Until the present, individualizing land has been more of a discussion theme in the African countries south of the Sahara than a practical measure. The occasion were the economic and social changes that made it necessary to rearrange the land tenure. Thus permanent cultivation replaces the traditional redistribution and leads to indivudualization without legal regulations. The same thing happens when as a result of dense settlement the time land is left fallow grows continually shorter and, finally, completely disappears. Attempts to increase intensity demand a longer planning horizon before there is an incentive to make investments. In addition, people with wealth, information, and influence have understood how to obtain a more or less legal title to areas of land. This leads to the danger of land becoming concentrated in a few hands.

Individualizing land tenure would indeed solve some of the existing problems; however, it might create more new problems. In particular, there is the danger that this process will be carried out at the expense of backward sections of the population and put an end to the relative equality in the society. Since individualizing demands a great deal of administration and is expensive, as well as the fact that there is no guarantee that the advantages would outweigh the disadvantages, only a few countries have to date decided to undertake concrete measures. In these instances, titles were granted in recognition of already existing circumstances, or they were settlement projects.

Improving Tenancy

In countries in which tenancy is widespread, very many small cultivators are not touched at all by measures to change ownership. Since it is precisely the situation of the tenants that is frequent very bad, most agrarian reforms include measures to improve the conditions of tenant farming.

In some cases, they attempt to increase the tenants' security. This can be done by making regulations governing the form of tenancy contracts, such as stipulating that they must be in written form (Taiwan, Korea, Irak, Egypt) or making it obligatory to register them (Taiwan, Korea, Indian states). Sometimes, a minimum duration for tenancy is laid down (Taiwan, Egypt, India) and notice can only be given on specific grounds such as self cultivation, if it can be accepted from a social standpoint, negligence of the tenant, or permission of a tenancy commission (Taiwan, Burma, Ceylon).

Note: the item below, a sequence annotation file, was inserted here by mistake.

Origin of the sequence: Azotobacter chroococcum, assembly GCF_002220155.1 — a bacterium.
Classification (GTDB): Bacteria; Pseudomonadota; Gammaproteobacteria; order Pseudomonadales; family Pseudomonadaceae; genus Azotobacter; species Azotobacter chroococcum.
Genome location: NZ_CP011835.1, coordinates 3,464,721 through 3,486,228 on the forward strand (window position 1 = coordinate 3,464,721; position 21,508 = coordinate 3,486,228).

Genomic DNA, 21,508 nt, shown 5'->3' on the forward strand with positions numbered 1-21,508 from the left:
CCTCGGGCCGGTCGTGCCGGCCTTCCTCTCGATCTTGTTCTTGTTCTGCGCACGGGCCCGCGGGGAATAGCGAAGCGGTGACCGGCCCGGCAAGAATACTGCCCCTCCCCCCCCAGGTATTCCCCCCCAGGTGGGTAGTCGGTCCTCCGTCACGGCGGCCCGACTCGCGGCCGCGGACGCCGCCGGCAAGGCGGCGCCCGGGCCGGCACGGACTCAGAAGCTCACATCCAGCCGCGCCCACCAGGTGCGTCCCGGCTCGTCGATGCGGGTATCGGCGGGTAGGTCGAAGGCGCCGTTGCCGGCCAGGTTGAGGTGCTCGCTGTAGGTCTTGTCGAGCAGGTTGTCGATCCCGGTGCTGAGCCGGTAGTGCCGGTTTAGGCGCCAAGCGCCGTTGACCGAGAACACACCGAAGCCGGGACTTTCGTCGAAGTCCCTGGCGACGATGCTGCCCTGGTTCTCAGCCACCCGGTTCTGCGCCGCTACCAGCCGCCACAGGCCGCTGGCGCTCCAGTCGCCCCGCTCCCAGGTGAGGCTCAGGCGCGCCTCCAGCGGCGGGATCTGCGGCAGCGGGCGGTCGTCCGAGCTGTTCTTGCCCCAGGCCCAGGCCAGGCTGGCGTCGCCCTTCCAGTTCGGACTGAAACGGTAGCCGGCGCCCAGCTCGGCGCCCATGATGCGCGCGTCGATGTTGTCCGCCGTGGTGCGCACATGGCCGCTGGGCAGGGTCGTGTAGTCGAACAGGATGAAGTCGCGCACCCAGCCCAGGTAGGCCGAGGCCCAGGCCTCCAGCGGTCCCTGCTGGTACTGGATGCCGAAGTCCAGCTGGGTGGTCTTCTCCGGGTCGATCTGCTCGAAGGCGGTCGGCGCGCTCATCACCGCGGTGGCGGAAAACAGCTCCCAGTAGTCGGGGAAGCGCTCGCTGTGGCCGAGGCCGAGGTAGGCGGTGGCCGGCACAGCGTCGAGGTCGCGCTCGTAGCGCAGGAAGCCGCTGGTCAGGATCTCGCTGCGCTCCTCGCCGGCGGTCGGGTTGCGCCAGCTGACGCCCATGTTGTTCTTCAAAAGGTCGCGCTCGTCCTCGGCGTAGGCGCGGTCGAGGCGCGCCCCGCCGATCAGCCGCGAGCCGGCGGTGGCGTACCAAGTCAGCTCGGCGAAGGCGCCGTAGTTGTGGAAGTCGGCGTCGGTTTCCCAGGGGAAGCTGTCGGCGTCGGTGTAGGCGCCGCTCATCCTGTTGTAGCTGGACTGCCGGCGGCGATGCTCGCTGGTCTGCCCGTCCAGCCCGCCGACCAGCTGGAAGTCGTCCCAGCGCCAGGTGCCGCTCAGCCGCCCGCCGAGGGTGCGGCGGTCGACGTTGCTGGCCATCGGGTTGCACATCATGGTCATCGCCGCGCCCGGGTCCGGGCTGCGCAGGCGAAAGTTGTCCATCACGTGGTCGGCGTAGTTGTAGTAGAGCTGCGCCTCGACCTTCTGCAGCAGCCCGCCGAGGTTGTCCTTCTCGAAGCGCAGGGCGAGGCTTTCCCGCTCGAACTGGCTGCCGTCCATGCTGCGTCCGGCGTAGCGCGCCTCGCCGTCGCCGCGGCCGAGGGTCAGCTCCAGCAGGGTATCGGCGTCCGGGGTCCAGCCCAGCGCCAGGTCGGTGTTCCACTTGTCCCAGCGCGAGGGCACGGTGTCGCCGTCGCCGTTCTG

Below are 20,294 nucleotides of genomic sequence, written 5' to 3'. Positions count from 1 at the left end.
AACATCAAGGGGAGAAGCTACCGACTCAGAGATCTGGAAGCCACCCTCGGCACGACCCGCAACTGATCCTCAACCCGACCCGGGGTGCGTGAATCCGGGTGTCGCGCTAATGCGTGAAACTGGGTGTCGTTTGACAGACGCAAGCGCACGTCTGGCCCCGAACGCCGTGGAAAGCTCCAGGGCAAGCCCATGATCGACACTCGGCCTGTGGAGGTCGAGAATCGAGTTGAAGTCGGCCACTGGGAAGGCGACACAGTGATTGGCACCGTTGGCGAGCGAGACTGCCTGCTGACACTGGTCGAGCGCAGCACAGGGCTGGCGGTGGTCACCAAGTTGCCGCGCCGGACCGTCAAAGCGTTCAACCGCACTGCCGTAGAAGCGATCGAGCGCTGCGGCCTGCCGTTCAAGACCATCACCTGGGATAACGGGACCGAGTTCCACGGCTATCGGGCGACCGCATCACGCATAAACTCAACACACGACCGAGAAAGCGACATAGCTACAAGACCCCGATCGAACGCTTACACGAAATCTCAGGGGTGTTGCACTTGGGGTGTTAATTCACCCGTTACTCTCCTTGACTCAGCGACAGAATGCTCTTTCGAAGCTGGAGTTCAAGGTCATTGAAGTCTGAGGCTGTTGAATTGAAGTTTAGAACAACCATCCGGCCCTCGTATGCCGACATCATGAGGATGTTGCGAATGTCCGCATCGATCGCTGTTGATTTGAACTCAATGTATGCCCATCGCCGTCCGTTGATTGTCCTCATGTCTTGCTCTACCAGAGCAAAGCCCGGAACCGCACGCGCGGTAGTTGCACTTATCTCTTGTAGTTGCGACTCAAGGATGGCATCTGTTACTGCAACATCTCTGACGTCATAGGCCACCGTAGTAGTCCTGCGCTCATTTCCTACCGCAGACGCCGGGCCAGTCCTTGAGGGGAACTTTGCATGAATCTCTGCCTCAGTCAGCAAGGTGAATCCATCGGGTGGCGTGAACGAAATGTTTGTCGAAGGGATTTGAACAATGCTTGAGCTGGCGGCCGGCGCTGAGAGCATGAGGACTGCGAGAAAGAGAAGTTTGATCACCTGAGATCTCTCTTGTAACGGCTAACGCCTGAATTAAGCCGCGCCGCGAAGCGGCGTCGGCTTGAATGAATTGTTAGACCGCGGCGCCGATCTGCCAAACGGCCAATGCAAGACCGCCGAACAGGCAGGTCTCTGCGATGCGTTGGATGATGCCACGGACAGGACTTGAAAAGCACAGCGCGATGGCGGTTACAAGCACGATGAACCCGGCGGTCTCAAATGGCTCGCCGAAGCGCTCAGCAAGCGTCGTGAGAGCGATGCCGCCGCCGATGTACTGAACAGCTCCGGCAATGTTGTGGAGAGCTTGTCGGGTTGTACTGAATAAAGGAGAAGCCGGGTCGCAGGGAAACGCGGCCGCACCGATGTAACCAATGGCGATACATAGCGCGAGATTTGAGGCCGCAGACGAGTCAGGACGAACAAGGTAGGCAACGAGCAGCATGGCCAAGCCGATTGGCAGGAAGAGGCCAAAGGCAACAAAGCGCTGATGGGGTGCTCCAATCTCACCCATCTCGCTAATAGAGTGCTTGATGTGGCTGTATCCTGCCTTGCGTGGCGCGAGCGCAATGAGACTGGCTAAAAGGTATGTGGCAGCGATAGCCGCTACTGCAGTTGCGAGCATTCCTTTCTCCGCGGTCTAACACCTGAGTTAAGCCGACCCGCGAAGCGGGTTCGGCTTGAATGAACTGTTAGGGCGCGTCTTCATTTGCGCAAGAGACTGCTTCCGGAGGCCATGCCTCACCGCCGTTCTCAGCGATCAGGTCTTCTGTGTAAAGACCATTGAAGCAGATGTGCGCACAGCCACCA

Other regulations attempt to influence farm rent, e. g., by changing sharecropping to cash tenancy (Korea, India). Many countries have regulations limiting the hight of the rent (Korea, Taiwan, India), or anulling the obligation to pay rent in the case of crop failure (Japan, Taiwan). Abolishing the tenants' secondary obligations is likewise a way of reducing rent (India, Taiwan). Sometimes, compensation is promised for investments that are approved by landlords or tenancy commissions (India, Pakistan). Most of the laws forbid subleasing (Egypt, Japan, Pakistan) or limit it to specific authorized cases (India, Vietnam, Japan).

To even a much greater extent than in the case of changes in land ownership, the measures aiming at improving farm tenancy remained on paper. This is a result of the fact that expropriation is a one time administrative act, whereas enforcing tenancy laws demands continual control. Furthermore, it can hardly be expected that those concerned will cooperate. These measures are against, after all, the existing conditions on the land and tenancy markets- similar to the instance of efforts to enforce a minimum wage for farm workers. Tenancy laws have a chance if the tenants have an alternative livelihood. The dependent tenant who is happy to receive a piece of land to cultivate will be willing to accept additional agreements and relinquish his rights. In some countries, tenant associations have indeed managed to improve the tenants' position in negotiations, however, tenancy laws have generally shown little success.

One of the important factors here is that the landowners have not only a landlord- tenant relationship with their tenants, but rather they also have a labour relationship, credit relationship, welfare relationship, and loyalty relationship with them. It is hardly possible to separate any component from this complex.

Owing to the limited success of the attempts to regulate farm tenancy, some countries have given up this goal. Instead they want to completely abolish tenancy, e.g., by promoting owner-occupancy (Korea, Venezuela, Bolivia, India). In this instance as well, the success is limited because landlord- tenant relationships can be easily disguised as working relationships. By agreeing to circumvent the law, the tenant winds up being even more dependent. Furthermore, it is also possible that by completely abolishing tenancy an important regulatory factor accommodating labour, capital, and land may be done away with.